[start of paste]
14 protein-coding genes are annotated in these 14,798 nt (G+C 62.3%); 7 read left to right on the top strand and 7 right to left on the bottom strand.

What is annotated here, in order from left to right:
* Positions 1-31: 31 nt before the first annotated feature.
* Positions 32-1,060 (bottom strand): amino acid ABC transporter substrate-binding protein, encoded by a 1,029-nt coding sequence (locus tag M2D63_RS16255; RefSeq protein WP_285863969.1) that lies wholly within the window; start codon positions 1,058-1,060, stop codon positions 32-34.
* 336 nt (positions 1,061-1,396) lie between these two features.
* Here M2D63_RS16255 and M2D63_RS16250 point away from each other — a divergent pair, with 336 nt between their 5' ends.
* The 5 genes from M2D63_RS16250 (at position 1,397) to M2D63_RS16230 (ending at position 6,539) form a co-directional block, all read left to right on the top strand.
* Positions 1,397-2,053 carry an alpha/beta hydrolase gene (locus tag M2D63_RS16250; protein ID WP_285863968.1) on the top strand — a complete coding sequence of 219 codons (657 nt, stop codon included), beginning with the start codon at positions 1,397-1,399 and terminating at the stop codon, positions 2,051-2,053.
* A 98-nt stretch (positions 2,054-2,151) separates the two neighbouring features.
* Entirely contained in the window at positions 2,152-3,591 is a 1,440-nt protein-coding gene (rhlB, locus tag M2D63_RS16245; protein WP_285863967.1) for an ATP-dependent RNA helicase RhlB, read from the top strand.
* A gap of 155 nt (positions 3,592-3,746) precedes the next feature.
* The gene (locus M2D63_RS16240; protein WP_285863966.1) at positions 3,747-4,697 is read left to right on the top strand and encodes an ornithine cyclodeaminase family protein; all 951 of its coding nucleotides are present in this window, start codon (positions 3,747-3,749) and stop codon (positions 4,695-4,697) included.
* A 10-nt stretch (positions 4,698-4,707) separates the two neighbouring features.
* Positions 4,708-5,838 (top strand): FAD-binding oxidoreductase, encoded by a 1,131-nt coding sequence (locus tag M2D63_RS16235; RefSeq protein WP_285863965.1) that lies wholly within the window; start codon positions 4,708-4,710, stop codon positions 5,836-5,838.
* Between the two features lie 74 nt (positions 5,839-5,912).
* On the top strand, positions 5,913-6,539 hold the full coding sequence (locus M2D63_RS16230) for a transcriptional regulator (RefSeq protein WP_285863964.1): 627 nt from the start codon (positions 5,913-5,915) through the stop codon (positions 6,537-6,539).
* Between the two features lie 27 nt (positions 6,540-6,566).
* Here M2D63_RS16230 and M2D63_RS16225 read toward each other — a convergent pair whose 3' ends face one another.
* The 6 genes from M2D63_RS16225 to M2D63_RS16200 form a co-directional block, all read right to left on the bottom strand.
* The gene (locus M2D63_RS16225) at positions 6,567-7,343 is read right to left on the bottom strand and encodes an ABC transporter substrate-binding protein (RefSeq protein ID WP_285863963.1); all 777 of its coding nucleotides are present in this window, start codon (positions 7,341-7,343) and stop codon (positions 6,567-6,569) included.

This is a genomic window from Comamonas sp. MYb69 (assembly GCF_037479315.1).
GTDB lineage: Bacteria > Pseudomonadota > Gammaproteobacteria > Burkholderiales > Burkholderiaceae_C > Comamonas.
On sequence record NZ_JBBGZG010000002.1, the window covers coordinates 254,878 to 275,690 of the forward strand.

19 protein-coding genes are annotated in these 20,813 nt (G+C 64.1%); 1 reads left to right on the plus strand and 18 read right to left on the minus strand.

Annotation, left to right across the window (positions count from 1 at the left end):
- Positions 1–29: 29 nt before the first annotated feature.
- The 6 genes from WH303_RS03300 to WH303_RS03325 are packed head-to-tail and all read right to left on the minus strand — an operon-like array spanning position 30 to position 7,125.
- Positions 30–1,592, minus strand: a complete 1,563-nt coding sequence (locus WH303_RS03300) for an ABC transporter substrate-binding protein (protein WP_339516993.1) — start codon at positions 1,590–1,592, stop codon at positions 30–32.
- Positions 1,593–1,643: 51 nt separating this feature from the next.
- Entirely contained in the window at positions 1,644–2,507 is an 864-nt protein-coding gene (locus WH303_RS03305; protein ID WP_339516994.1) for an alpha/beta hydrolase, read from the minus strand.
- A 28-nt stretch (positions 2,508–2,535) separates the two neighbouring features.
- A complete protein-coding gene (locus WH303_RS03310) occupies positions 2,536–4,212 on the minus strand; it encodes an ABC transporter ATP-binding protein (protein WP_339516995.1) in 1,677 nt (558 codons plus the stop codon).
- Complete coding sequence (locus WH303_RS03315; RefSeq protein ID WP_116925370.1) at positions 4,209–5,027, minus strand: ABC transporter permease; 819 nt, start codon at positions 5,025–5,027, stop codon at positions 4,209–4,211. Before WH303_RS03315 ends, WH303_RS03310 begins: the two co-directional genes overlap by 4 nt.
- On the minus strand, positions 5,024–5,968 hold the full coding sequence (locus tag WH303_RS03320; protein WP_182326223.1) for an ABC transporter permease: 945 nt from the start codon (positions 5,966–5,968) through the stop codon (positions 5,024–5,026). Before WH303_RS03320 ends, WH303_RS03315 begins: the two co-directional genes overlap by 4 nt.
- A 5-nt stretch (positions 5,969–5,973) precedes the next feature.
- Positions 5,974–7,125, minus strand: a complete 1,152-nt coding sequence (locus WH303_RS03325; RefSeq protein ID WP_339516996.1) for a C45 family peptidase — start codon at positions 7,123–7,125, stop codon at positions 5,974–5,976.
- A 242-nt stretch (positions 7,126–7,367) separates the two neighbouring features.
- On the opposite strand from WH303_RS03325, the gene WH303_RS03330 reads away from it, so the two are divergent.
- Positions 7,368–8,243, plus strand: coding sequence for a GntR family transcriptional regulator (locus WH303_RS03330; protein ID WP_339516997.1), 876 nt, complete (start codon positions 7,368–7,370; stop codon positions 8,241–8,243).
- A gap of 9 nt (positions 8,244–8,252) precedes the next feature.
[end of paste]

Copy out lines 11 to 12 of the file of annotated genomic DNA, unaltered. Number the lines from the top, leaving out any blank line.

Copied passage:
* A gap of 155 nt (positions 3,592-3,746) precedes the next feature.
* The gene (locus M2D63_RS16240; protein WP_285863966.1) at positions 3,747-4,697 is read left to right on the top strand and encodes an ornithine cyclodeaminase family protein; all 951 of its coding nucleotides are present in this window, start codon (positions 3,747-3,749) and stop codon (positions 4,695-4,697) included.